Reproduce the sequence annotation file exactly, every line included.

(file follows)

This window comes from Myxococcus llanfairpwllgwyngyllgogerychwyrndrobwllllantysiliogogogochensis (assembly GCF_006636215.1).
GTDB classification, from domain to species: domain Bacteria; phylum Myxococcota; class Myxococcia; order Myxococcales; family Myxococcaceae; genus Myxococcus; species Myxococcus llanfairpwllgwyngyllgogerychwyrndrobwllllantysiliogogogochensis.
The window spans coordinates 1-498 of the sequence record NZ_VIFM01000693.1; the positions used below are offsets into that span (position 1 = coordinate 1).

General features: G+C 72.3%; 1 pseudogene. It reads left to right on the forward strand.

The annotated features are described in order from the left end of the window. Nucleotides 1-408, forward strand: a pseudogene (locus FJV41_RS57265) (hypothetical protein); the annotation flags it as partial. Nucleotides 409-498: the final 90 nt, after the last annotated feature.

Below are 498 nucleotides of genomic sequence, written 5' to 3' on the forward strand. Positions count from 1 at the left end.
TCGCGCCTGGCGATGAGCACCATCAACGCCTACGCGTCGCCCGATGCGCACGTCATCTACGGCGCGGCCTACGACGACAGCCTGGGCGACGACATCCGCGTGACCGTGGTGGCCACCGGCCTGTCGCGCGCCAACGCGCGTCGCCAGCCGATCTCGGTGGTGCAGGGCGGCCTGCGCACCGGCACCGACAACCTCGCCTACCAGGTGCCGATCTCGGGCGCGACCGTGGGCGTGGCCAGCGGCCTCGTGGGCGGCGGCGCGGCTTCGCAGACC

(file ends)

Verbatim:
This window comes from Myxococcus llanfairpwllgwyngyllgogerychwyrndrobwllllantysiliogogogochensis (assembly GCF_006636215.1).
GTDB classification, from domain to species: domain Bacteria; phylum Myxococcota; class Myxococcia; order Myxococcales; family Myxococcaceae; genus Myxococcus; species Myxococcus llanfairpwllgwyngyllgogerychwyrndrobwllllantysiliogogogochensis.
The window spans coordinates 1-498 of the sequence record NZ_VIFM01000693.1; the positions used below are offsets into that span (position 1 = coordinate 1).

General features: G+C 72.3%; 1 pseudogene. It reads left to right on the forward strand.

The annotated features are described in order from the left end of the window. Nucleotides 1-408, forward strand: a pseudogene (locus FJV41_RS57265) (hypothetical protein); the annotation flags it as partial. Nucleotides 409-498: the final 90 nt, after the last annotated feature.

Below are 498 nucleotides of genomic sequence, written 5' to 3' on the forward strand. Positions count from 1 at the left end.
TCGCGCCTGGCGATGAGCACCATCAACGCCTACGCGTCGCCCGATGCGCACGTCATCTACGGCGCGGCCTACGACGACAGCCTGGGCGACGACATCCGCGTGACCGTGGTGGCCACCGGCCTGTCGCGCGCCAACGCGCGTCGCCAGCCGATCTCGGTGGTGCAGGGCGGCCTGCGCACCGGCACCGACAACCTCGCCTACCAGGTGCCGATCTCGGGCGCGACCGTGGGCGTGGCCAGCGGCCTCGTGGGCGGCGGCGCGGCTTCGCAGACC